Hirsch joined Susan Hazels Mitmesser, chief science officer at Pharmavite, and Rachel Jones, senior vice president, chief product innovation and science officer at GNC, for a panel discussion titled “Death to pink it and shrink it!”, which delved into the evolving understanding of the female consumer and her life stages. 

Acknowledging the variability in women’s physiology and nutritional needs, panel participants agreed that data is needed—whether from female-specific clinical research, trackable and wearable technology, artificial intelligence or tools like organ-on-a-chip—to move the science forward and help women navigate the wide range of ingredients and products available to them. 

“I think the solutions really lie within where the art meets the science and how you make it simple through education, through product development, through marketing, to really distil down based off of the day in the life of the different women who are shopping the industry,” Jones said. “What is it that they need, and how does it fit within their lifestyle in their day-to-day patterns?”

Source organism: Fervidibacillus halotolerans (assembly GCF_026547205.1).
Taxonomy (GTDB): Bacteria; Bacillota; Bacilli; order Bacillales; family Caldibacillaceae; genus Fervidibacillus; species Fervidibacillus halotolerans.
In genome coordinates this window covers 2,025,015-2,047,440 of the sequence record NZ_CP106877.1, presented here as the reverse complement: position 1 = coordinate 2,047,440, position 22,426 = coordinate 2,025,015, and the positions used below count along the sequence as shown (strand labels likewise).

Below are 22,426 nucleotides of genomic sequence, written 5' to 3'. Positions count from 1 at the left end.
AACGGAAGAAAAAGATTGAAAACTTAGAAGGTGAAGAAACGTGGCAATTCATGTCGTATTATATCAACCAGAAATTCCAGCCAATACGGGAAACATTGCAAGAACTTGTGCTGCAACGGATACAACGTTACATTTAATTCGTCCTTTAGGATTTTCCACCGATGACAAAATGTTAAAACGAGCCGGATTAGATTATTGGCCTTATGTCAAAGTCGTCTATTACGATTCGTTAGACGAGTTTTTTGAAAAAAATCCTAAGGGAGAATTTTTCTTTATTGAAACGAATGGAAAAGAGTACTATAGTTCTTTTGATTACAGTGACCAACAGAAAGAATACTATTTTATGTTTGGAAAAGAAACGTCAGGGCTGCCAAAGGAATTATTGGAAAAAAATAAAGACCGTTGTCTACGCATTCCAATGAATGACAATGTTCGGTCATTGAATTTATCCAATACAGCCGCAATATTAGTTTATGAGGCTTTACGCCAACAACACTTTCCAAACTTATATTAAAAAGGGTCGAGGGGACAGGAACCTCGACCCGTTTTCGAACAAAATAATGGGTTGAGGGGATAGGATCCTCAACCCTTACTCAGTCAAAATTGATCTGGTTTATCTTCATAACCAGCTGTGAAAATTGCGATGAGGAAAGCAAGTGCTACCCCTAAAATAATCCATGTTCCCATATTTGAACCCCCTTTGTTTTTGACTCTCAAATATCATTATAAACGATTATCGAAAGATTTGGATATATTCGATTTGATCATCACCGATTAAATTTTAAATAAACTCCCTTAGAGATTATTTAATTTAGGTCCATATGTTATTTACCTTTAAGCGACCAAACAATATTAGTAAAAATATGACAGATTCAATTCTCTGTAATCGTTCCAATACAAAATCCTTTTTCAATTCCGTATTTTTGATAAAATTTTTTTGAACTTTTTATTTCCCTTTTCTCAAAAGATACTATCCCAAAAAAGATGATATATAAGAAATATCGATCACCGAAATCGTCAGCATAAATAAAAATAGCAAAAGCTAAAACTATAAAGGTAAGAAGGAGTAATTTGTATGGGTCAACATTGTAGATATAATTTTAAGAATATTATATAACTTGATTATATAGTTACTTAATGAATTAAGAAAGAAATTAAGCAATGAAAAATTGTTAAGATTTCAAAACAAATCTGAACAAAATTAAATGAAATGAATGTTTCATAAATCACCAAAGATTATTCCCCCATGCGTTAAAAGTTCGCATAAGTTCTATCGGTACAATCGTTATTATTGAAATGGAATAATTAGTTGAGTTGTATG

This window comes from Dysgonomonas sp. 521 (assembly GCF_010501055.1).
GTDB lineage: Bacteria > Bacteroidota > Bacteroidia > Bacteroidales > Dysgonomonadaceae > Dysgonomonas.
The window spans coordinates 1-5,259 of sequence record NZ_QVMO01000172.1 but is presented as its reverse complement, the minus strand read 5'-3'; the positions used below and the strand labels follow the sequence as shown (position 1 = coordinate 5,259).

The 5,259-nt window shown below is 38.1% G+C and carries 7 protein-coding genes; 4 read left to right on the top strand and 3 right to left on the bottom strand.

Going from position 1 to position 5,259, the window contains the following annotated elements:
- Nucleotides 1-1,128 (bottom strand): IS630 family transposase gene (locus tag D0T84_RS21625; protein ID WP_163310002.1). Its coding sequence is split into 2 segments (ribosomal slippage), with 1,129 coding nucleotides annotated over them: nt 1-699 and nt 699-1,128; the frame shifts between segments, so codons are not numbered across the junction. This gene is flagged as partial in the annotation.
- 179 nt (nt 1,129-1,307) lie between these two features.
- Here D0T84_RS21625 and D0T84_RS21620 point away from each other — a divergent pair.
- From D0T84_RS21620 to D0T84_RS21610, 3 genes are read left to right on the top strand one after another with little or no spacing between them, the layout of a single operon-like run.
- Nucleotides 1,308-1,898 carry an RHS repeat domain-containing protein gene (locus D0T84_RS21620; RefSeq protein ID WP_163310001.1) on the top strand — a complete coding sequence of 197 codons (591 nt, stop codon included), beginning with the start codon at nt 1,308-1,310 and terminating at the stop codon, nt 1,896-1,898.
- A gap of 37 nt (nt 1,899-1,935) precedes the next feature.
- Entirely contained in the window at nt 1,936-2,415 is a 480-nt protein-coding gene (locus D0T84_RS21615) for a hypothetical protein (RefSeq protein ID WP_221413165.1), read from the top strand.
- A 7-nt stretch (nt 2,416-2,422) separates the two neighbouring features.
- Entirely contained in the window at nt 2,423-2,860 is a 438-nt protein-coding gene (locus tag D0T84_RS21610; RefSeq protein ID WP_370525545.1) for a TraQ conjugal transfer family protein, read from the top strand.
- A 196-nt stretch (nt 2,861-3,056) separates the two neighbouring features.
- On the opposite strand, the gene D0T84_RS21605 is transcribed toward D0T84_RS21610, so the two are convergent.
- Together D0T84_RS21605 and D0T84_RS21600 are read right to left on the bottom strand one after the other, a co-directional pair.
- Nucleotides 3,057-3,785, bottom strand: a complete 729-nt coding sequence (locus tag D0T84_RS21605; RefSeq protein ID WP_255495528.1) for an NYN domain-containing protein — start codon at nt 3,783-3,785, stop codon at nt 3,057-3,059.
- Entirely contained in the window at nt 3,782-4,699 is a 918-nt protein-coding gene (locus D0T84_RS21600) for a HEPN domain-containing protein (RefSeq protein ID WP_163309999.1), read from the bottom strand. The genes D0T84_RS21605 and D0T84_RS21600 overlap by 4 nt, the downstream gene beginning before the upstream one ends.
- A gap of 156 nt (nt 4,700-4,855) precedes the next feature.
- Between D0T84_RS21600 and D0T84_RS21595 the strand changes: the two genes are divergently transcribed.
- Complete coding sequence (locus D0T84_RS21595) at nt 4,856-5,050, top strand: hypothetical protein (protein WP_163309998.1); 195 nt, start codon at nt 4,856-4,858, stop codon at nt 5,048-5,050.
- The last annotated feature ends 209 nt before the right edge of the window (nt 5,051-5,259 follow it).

All panelists also agreed that getting women the nutritional interventions they need is a balancing act between giving knowledge-hungry consumers a deep dive on the data and communicating science that is digestible and translatable.  Both Pharmavite and GNC noted that most female consumers prefer to read about products ahead of purchase and seek out female-focused communities online. 

“Females are different than males, not only how something is metabolized in our body but also how we absorb information,” Mitmesser said. “So, we do a ton of testing with different concepts of messaging, so we know what that female in that target life stage understands and how we can get that message out to that consumer.”

Beyond the day-to-day, the panelists also spoke to underrepresented areas like fertility, pregnancy, post-partum, perimenopause and menopause as well as untapped opportunities like supporting women taking GLP-1 agonists like Ozempic to preserve lean muscle mass and energy levels on their weight-loss journeys.

“We have a long way to go,” Jones said. “Quite frankly, when I saw the ‘Death to pink and shrink it’ title, I'm not sure many brands and companies have truly figured this out.”